Redis Database – Part 01 – Foundation

This is a blog series on using the Redis NoSQL database.


I have been around databases for 30 years starting out with IDMS on ICL mainframes. That progressed into Sybase and Microsoft SQL Server. I have cut my teeth on relational databases however; the one size fits all no longer applies anymore. Those previous eras can be referred to as the first and second database revolution targeting Mainframes, client/server and the beginnings of the web.

The third database revolution are NoSQL databases. With the growth of the cloud, social media, big data, mobile and IOT, a new wave of technologies needed to be designed to cope with the different demands placed on it.

NoSQL databases can be categorized as follows:

  • Document Orientated
  • Key Value Store
  • Wide Column
  • Graph

In order to talk about NoSQL it is often easier when comparing it against a relational database. This is by no means the complete list, just some of the common ones.



Predefined schema

No schema enforcement (All Data has a schema)


Various data structures

ACID compliance

BASE compliance.

Scales vertically

Scales horizontally

Full transaction support

Partial transaction support

SQL Query language

SQL like language or custom language


There are other NoSQL types but these are the most popular. If you look at the website DB-Engines Ranking it shows a list of all the databases based on data extracted from search engines. It uses the data to determine how often a search on a particular engine is performed and thereby accessing how popular it is. At the time of writing the most popular Key Value database is Redis.

Redis (Remote Dictionary Server)

What exactly is a Key Value Store? It means all access to the database is done by referencing a key. What is then returned is one or more values however; values are not just simple strings, more like data structures. As we shall see in another blog, there are a number of different types we can use for values which makes it very powerful. Redis focuses on performance and simplicity. The following table gives a list of the features of Redis.


  • It is open source with the source on Github
  • Written for the Linux and MacOS platform
  • There has been windows versions in the past however; they are old versions only.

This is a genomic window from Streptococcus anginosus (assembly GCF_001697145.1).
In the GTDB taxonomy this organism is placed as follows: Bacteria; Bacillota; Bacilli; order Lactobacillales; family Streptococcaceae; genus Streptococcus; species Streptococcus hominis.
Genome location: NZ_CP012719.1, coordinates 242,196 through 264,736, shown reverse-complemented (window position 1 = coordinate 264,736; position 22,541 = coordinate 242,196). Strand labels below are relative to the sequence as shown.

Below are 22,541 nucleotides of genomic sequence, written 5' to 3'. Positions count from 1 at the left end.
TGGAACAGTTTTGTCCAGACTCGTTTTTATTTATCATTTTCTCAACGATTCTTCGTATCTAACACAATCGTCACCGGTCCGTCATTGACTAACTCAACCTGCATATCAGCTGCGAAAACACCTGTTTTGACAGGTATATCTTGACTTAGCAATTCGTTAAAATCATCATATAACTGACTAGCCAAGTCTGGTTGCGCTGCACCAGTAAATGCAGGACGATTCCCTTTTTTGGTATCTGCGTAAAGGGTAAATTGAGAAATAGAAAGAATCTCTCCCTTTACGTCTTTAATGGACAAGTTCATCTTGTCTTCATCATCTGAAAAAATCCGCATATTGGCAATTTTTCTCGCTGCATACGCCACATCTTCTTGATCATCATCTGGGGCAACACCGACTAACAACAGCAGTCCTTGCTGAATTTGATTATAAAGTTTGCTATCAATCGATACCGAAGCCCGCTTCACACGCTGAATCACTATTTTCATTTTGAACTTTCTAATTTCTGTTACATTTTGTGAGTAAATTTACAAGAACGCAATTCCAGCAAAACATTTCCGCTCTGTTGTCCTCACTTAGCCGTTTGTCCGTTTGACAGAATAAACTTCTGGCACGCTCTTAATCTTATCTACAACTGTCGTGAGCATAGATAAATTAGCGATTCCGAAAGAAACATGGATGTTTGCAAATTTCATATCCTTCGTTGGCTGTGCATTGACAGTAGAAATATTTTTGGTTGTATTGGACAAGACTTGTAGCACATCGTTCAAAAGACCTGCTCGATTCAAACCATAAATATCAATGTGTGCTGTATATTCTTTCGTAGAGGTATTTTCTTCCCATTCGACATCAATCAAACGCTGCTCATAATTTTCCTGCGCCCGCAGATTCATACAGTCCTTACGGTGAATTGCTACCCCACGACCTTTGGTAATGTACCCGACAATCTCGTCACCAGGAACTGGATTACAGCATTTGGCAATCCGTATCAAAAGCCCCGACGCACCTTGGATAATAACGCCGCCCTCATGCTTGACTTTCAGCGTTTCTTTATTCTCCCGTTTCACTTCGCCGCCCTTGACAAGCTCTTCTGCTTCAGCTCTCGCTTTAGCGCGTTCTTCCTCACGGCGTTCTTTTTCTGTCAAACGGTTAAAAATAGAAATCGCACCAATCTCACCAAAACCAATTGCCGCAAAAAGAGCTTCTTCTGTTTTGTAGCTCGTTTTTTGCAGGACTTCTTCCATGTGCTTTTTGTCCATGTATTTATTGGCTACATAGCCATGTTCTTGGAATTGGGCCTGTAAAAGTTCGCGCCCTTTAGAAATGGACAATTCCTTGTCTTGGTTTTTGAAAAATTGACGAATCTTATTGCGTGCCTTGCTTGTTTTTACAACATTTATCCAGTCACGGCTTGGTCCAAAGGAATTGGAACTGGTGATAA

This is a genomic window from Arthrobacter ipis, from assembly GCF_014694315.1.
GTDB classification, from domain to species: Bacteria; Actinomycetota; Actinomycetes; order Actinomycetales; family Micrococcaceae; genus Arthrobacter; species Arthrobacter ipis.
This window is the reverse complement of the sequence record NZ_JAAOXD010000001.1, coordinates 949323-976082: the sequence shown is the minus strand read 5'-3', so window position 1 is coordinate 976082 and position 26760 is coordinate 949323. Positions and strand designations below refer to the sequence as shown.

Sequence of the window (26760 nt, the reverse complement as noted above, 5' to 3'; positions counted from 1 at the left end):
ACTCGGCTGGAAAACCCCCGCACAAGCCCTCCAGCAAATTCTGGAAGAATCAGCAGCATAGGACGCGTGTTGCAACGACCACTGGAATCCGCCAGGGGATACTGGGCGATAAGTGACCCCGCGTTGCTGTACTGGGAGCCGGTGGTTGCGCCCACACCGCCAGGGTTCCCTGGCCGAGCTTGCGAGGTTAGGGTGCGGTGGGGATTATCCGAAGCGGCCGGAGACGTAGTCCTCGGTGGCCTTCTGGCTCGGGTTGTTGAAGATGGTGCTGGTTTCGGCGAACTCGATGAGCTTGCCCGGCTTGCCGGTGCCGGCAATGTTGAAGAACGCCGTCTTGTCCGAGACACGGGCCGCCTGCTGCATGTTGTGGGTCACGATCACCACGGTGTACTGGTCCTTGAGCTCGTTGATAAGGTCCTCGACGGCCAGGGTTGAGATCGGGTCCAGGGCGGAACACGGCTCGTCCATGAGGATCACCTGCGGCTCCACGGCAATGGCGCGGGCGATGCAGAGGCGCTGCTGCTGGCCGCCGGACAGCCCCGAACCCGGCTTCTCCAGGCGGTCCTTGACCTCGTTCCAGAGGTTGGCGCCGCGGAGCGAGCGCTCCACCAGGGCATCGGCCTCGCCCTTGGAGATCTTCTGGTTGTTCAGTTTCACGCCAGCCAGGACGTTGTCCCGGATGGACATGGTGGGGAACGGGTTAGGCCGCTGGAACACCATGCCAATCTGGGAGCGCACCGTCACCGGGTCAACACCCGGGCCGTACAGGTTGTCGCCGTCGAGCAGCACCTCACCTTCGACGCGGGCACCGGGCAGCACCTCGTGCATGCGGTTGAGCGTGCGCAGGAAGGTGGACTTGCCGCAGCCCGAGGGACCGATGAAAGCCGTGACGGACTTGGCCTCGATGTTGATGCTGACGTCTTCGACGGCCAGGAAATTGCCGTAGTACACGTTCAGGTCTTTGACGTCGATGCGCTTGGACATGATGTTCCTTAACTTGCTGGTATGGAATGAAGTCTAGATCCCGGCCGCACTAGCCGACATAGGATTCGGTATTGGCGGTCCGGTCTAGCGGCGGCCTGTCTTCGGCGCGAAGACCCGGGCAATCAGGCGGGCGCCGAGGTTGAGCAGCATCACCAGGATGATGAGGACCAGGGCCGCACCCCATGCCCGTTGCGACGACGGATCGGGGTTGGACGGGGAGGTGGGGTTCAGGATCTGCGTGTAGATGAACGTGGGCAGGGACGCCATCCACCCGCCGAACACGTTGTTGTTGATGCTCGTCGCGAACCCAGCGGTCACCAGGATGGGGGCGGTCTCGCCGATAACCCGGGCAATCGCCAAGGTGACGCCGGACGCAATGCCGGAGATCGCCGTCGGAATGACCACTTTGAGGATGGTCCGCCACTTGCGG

• 4.0.8 (At the time of writing)

Data Durability

  • Sometimes. All data exists in memory and there may be no durability (D) depending on the running mode.
  • It can run in these modes:
    • Memory Only (Never written to disk. Makes it very fast)
    • Snapshot (RDB). This is the default mode and periodically the data is flushed to disk
    • Append-only File (AOF). Has a recovery log where commands are played back at start-up.


  • None. Need to create and manage your own List or Sets.

Query Language

  • None. All access is direct using commands

Compelling Features

  • Really fast
  • Simple access
  • Data expiration
  • Lists, Sets and Sorted Sets
  • Publish/Subscribe model
  • HADR.
  • Scale-out.


When would you use Redis

This is probably the most important question when determining a specific database platform. Redis is typically used in the following scenarios:

Session Storage

Create an HTTP session store which lowers your page load times without compromising stability.


Cache data retrieved from applications like twitter which can then have expirations set.

Message Queues

Can act as a Service Broker for publishers and consumers.


Allows clients to subscribe to Pub/Sub channels in order to receive events affecting the Redis data set in some way.

Leader boards

Keeping live information in sorted sets.

Installing Redis

Redis requires Linux or MacOS. These can be downloaded from here.

If you are a windows shop you have a number of options:

  • Run Redis in a Linux container using docker running in Linux mode. In fact at the time of writing, Docker have an experimental release that allows you to run Linux containers whilst running in Windows mode.
  • Microsoft Azure has a number of Redis installations.
  • If you sign up with Redis Labs you can get a free cloud Redis installation to try out.

In the next blog I will go into some basics.